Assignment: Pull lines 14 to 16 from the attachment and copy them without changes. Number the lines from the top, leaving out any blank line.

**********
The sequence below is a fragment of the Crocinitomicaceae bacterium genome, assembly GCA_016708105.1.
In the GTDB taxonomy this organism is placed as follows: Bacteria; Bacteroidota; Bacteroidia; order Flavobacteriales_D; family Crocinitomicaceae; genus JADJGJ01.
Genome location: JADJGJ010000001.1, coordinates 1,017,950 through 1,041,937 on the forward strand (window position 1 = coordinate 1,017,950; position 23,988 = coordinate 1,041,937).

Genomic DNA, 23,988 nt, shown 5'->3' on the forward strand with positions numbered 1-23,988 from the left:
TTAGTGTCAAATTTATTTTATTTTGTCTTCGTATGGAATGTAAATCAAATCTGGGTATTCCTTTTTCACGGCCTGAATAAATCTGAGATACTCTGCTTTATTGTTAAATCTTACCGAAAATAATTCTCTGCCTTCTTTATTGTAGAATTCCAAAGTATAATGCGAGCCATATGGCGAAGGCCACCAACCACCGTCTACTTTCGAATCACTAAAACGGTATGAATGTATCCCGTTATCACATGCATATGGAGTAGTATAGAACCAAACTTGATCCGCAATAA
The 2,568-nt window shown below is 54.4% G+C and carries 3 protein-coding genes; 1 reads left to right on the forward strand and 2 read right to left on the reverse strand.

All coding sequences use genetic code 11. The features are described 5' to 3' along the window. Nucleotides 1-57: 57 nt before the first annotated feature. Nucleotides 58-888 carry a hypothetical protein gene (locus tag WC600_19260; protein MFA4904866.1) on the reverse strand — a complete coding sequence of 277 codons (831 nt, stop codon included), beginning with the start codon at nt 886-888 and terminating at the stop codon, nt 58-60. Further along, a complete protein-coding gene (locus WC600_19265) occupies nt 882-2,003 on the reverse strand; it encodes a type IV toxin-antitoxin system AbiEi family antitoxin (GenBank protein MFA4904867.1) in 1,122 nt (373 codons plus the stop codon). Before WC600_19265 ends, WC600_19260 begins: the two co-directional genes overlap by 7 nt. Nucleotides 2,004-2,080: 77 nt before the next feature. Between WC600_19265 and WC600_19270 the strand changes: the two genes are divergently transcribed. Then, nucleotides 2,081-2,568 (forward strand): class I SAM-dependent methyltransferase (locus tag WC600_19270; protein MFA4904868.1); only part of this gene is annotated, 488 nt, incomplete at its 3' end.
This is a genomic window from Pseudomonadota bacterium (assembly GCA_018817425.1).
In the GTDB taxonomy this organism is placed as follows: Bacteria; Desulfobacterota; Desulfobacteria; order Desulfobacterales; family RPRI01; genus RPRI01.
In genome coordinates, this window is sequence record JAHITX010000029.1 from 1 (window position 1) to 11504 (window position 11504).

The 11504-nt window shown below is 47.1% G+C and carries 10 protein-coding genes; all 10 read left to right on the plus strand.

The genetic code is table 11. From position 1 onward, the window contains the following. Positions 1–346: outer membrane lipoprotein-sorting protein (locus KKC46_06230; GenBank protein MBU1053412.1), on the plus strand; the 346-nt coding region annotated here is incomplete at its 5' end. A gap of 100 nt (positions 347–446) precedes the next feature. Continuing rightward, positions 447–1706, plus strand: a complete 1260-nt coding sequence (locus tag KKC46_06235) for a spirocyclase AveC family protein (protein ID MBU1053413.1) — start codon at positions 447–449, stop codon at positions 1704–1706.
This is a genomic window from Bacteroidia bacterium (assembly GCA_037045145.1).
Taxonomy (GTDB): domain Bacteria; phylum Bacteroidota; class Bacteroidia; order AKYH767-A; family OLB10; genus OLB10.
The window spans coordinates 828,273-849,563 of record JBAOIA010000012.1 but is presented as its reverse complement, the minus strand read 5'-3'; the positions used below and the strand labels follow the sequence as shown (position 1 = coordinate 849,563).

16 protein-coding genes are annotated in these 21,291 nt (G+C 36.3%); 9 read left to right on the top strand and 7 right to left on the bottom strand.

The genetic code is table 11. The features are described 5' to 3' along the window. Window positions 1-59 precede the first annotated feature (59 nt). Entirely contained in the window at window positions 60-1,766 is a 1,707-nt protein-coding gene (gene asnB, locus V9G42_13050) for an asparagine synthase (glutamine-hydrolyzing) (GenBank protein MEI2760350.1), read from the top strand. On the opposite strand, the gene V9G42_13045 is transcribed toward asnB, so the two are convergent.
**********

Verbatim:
Taxonomy (GTDB): domain Bacteria; phylum Bacteroidota; class Bacteroidia; order AKYH767-A; family OLB10; genus OLB10.
The window spans coordinates 828,273-849,563 of record JBAOIA010000012.1 but is presented as its reverse complement, the minus strand read 5'-3'; the positions used below and the strand labels follow the sequence as shown (position 1 = coordinate 849,563).

16 protein-coding genes are annotated in these 21,291 nt (G+C 36.3%); 9 read left to right on the top strand and 7 right to left on the bottom strand.